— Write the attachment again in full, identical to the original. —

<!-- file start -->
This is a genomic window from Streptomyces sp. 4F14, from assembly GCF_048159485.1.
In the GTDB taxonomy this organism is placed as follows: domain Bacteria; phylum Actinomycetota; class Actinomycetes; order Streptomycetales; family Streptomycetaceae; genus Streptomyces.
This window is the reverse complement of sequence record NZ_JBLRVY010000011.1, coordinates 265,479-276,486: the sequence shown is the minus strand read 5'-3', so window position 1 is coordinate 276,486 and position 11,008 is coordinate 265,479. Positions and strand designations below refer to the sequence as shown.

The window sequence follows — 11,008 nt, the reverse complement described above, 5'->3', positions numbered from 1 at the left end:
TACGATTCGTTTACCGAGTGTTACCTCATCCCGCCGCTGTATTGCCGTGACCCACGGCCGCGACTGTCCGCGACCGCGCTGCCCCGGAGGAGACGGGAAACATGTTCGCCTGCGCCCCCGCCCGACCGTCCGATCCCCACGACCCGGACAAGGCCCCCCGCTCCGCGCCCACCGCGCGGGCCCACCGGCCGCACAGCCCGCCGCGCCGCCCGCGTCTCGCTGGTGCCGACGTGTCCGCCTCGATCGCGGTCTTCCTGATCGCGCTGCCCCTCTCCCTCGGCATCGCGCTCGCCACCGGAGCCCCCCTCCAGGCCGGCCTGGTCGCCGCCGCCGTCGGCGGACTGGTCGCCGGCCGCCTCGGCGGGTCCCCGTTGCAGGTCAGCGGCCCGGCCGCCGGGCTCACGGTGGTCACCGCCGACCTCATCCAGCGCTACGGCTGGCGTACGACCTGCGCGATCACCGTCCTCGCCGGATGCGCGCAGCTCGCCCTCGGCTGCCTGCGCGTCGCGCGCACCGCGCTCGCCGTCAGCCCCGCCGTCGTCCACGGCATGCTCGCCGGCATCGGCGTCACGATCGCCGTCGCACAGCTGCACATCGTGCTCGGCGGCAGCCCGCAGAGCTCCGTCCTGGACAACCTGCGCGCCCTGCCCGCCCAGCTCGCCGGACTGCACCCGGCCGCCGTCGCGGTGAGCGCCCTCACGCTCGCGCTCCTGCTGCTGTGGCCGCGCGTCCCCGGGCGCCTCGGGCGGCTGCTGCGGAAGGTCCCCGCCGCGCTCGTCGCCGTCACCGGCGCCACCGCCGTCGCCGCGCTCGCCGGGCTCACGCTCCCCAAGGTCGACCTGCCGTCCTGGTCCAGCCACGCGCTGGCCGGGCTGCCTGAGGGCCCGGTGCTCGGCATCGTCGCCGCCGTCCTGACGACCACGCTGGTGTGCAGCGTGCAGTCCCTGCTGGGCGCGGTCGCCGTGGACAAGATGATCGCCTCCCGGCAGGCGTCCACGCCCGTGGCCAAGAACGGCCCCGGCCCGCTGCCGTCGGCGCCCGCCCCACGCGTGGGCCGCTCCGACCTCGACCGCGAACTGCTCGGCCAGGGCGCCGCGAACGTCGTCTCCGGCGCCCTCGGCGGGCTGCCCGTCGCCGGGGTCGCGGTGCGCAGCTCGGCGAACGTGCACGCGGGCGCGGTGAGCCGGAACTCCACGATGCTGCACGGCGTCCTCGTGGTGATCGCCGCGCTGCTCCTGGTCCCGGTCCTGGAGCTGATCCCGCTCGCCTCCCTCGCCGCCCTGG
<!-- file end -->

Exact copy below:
This is a genomic window from Streptomyces sp. 4F14, from assembly GCF_048159485.1.
In the GTDB taxonomy this organism is placed as follows: domain Bacteria; phylum Actinomycetota; class Actinomycetes; order Streptomycetales; family Streptomycetaceae; genus Streptomyces.
This window is the reverse complement of sequence record NZ_JBLRVY010000011.1, coordinates 265,479-276,486: the sequence shown is the minus strand read 5'-3', so window position 1 is coordinate 276,486 and position 11,008 is coordinate 265,479. Positions and strand designations below refer to the sequence as shown.

The window sequence follows — 11,008 nt, the reverse complement described above, 5'->3', positions numbered from 1 at the left end:
TACGATTCGTTTACCGAGTGTTACCTCATCCCGCCGCTGTATTGCCGTGACCCACGGCCGCGACTGTCCGCGACCGCGCTGCCCCGGAGGAGACGGGAAACATGTTCGCCTGCGCCCCCGCCCGACCGTCCGATCCCCACGACCCGGACAAGGCCCCCCGCTCCGCGCCCACCGCGCGGGCCCACCGGCCGCACAGCCCGCCGCGCCGCCCGCGTCTCGCTGGTGCCGACGTGTCCGCCTCGATCGCGGTCTTCCTGATCGCGCTGCCCCTCTCCCTCGGCATCGCGCTCGCCACCGGAGCCCCCCTCCAGGCCGGCCTGGTCGCCGCCGCCGTCGGCGGACTGGTCGCCGGCCGCCTCGGCGGGTCCCCGTTGCAGGTCAGCGGCCCGGCCGCCGGGCTCACGGTGGTCACCGCCGACCTCATCCAGCGCTACGGCTGGCGTACGACCTGCGCGATCACCGTCCTCGCCGGATGCGCGCAGCTCGCCCTCGGCTGCCTGCGCGTCGCGCGCACCGCGCTCGCCGTCAGCCCCGCCGTCGTCCACGGCATGCTCGCCGGCATCGGCGTCACGATCGCCGTCGCACAGCTGCACATCGTGCTCGGCGGCAGCCCGCAGAGCTCCGTCCTGGACAACCTGCGCGCCCTGCCCGCCCAGCTCGCCGGACTGCACCCGGCCGCCGTCGCGGTGAGCGCCCTCACGCTCGCGCTCCTGCTGCTGTGGCCGCGCGTCCCCGGGCGCCTCGGGCGGCTGCTGCGGAAGGTCCCCGCCGCGCTCGTCGCCGTCACCGGCGCCACCGCCGTCGCCGCGCTCGCCGGGCTCACGCTCCCCAAGGTCGACCTGCCGTCCTGGTCCAGCCACGCGCTGGCCGGGCTGCCTGAGGGCCCGGTGCTCGGCATCGTCGCCGCCGTCCTGACGACCACGCTGGTGTGCAGCGTGCAGTCCCTGCTGGGCGCGGTCGCCGTGGACAAGATGATCGCCTCCCGGCAGGCGTCCACGCCCGTGGCCAAGAACGGCCCCGGCCCGCTGCCGTCGGCGCCCGCCCCACGCGTGGGCCGCTCCGACCTCGACCGCGAACTGCTCGGCCAGGGCGCCGCGAACGTCGTCTCCGGCGCCCTCGGCGGGCTGCCCGTCGCCGGGGTCGCGGTGCGCAGCTCGGCGAACGTGCACGCGGGCGCGGTGAGCCGGAACTCCACGATGCTGCACGGCGTCCTCGTGGTGATCGCCGCGCTGCTCCTGGTCCCGGTCCTGGAGCTGATCCCGCTCGCCTCCCTCGCCGCCCTGG